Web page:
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A Second Grieg Piano Concerto?

01-01-2017 | By Stephen Francis Vasta | Issue 89

Grieg Piano Concerto

GRIEG: Piano Concerto in A minor, Op. 16 (rev. Grieg and Grainger)*; Piano Concerto in B minor (fragments); EVJU: Piano Concerto in B minor (on fragments by Grieg)*; GRIEG: Two Songs (trans. Evju for solo piano).

Carl Petersson, piano; *Prague Radio Symphony Orchestra/Kerry Stratton

Grand Piano GP 689.  TT: 56.35

Downloads: prestoclassical.co.uk (320-kbps mp3, FLAC); emusic.com (320-kbps mp3); amazon.com (mp3 or streaming); itunes.apple.com; songxpk.info (Evju Scherzo only)

The primary interest here for most listeners will be the Norwegian composer Helge Evju's B minor concerto, based on themes by Edvard Grieg, who'd apparently sketched out a few themes for a second piano concerto in 1883 before abandoning the project. The fragments were not discovered until the twentieth century; in 1997, the Oslo Grieg Society invited Evju "to create a new concert piece using the pre-existing fragments, or elements from them."

The result is not, nor can it be, "the Grieg second piano concerto," or even a performing edition thereof—indeed, Evju makes no such claims for it. Too much original, conjectural composition was required to flesh out less than three minutes' worth of music into a twenty-two minute score. It's more appropriately considered an hommage, or a concerto "after Grieg"—the sort of thing he might have written as a contemporary of, say, Rachmaninov.

Nor is it a bad piece, in its deliberately retrograde way. It's cast in five short movements, with a solo cadenza, two-minutes-and-change in duration, standing as the fourth. Evju's contributions have incorporated, consciously or otherwise, stylistic traits of other Romantic composers. A passage of dancing piano writing over quick woodwind squibs in the first movement suggests a similar passage in the Finale of Tchaikovsky's First Piano Concerto; the Adagio's string-based opening, and the setup and final tutti of the Finale, are straight out of Rachmaninov. (The supposed resemblance of one theme to Leoncavallo's Vesti la giubba, however, cited by Evju in the booklet, certainly eluded me.) Other passages—the lilting 6/8 Scherzo with its lyrical, ruminative cadenza, and the Finale in the same meter with its heartier, more vigorous swing—are striking and original. And, while the understated, bittersweet opening theme stands at the opposite pole from the A minor's rhetorical flourish, there are a number of modal themes with folk-music contours such as Grieg favored.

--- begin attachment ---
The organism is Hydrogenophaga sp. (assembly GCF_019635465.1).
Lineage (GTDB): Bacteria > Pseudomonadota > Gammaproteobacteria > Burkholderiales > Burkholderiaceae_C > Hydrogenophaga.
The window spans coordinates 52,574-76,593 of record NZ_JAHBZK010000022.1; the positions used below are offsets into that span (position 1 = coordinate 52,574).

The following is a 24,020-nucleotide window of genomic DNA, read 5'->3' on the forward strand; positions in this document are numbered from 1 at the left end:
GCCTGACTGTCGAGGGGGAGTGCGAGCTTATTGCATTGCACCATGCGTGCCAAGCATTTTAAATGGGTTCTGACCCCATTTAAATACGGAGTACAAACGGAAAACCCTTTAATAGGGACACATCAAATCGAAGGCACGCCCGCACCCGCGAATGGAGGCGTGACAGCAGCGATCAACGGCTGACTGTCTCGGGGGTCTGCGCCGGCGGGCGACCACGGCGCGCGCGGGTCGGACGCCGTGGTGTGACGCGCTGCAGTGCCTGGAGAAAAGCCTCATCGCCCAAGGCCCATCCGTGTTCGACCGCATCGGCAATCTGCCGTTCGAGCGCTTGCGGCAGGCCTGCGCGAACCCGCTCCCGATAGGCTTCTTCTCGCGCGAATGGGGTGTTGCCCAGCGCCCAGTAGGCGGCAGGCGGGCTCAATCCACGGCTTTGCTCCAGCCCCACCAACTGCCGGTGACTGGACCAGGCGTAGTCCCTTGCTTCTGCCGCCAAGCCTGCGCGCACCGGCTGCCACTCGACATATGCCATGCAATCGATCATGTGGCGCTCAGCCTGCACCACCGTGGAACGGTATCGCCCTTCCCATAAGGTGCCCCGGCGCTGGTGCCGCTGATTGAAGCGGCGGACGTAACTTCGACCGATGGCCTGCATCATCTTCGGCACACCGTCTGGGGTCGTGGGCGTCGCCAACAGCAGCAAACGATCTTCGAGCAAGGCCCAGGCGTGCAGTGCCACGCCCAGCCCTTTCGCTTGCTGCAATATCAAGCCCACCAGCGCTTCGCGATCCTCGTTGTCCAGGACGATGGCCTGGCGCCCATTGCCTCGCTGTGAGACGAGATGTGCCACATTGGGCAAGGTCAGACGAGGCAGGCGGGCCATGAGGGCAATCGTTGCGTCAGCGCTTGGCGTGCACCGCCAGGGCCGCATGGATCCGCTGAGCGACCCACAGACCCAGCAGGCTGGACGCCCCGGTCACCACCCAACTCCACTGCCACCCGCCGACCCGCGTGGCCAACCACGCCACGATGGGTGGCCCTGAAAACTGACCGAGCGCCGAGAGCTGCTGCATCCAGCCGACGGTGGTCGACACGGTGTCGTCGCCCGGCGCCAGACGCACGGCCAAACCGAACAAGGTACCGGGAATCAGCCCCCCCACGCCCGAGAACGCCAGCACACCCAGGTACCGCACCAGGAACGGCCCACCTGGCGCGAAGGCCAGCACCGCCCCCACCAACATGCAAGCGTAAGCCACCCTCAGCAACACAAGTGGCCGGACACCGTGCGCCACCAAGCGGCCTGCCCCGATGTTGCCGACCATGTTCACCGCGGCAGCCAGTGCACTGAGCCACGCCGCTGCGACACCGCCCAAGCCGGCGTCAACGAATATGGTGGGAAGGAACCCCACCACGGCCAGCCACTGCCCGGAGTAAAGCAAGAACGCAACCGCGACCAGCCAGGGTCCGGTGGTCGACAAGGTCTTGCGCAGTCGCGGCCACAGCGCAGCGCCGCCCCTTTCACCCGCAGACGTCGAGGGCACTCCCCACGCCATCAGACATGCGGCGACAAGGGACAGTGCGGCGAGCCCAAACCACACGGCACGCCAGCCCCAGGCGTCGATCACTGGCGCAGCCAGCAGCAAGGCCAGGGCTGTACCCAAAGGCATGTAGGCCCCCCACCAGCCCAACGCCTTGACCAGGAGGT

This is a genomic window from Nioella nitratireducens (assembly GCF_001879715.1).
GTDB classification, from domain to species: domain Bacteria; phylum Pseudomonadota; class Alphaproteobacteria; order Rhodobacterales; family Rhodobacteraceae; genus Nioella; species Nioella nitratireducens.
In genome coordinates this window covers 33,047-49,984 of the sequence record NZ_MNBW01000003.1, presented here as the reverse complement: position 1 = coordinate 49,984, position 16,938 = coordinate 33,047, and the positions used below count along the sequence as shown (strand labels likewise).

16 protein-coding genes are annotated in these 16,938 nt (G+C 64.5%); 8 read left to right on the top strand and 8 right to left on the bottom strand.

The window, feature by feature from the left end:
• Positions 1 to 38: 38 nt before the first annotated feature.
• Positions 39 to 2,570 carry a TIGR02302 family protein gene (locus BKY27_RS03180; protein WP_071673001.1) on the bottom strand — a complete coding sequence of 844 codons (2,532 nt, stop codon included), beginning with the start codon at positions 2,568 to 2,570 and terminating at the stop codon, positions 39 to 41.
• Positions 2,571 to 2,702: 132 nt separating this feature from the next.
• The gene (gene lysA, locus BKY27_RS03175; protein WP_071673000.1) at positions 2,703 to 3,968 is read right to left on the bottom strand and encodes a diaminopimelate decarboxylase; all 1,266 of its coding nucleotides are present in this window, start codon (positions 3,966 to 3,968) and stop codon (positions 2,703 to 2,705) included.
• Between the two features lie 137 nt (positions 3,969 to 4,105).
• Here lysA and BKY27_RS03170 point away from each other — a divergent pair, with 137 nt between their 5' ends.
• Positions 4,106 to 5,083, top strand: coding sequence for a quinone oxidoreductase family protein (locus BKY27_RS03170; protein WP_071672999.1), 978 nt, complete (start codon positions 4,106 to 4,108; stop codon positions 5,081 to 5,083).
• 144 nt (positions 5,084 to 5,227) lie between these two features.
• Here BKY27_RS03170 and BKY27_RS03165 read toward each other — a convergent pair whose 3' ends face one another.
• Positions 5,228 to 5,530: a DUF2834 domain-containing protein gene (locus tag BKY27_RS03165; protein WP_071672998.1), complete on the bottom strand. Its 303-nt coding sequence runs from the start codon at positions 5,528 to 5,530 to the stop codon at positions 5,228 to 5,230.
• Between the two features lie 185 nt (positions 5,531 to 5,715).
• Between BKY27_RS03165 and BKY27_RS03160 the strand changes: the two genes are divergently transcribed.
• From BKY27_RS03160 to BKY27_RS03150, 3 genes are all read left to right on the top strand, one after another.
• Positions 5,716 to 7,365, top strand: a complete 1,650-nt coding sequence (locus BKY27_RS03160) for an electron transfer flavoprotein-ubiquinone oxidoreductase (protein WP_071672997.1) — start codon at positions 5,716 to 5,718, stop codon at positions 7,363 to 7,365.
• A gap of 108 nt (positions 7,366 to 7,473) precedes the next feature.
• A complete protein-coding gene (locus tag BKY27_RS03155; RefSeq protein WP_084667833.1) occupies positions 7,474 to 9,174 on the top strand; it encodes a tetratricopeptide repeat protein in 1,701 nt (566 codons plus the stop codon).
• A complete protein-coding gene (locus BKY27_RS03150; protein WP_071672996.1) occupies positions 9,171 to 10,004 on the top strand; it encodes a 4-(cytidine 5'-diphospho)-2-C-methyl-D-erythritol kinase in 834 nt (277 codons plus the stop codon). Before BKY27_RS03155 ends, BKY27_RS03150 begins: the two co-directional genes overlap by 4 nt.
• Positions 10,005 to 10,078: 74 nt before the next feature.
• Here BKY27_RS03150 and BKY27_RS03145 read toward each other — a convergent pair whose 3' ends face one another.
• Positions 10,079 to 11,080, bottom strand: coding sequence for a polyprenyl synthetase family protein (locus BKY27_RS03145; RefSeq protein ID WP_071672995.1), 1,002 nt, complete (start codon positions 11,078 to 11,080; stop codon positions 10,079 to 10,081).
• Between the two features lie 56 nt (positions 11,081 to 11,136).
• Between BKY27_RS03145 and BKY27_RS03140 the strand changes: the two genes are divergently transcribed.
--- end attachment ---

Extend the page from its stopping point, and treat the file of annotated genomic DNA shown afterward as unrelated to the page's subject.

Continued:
Carl Petersson's virtuosic playing makes a strong case for the score, especially as seconded by Kerry Stratton's firm, stylish leadership—the woodwind obbligatos in the Adagio's recap are sensitively shaped. I was less taken by the pianist's take on the familiar A minor concerto, however. This is certainly not due to any lack of either expertise or flair: the first movement's descending double thirds come off dazzlingly, while the runs in the cadenza offer both musical shaping and lapidary finesse.

The reservations arise, rather, over Petterson's handling of tempo. The artists use the version of the score prepared by Percy Grainger in collaboration with Grieg, which apparently incorporates a number of revised, tightened tempo indications. (The copious markings included in the track listings for both concerti suggest program scores on the scale of War and Peace.) And, in the booklet, annotator Anthony Short remarks on "the total absence of excessive rubato" in Grieg's own recordings.

The soloist apparently takes all this, especially in the first movement, to mean that there can't be any "give" in the musical line. Can we really not spare a little time for atmosphere at the start of the development, for example? His version of rubato, reversing the usual pattern, favors an immediate forward surge followed by relaxation, which is fine, except when he forgets about the relaxation. Time and again, conductor Stratton will project an orchestral passage expressively and with purpose, only for Petersson to barge in abruptly at a faster pace; the result simply sounds impatient, even boorish. In fairness, he does let up in a reposeful Adagio, and the score's final climactic tutti is blessedly free of unearned grandiloquence.

Once again, unfortunately, an interesting production has been spoiled for me by aggressive engineering. At a volume setting that allows you to savor all the music's vivid colors, the trumpets and high reeds turn harsh and blasty, not only at the climaxes, but in the crescendos leading up to them. The high violins suffer less, but they, too, harden unpleasantly. I've had this complaint about so many releases lately that I'd begun to think my hearing might have gone haywire, until I remembered that perception of high frequencies was supposed to deteriorate, not sharpen, with age. In any event, particularly in the B minor concerto, I found myself cringing at peak moments.

Evju's piano-solo transcriptions of two Grieg songs are impressively done, and the sound in these is fine. Petersson's surging rubatos in With a Water Lily seem extreme compared with what a singer might actually do, though that isn't necessarily illegal in a concert rendering. He's more authentically ruminative in A Dream, weaving full-bodied sonorities from the fluent passagework.

Stephen Francis Vasta is a New York-based conductor, coach, and journalist.

 

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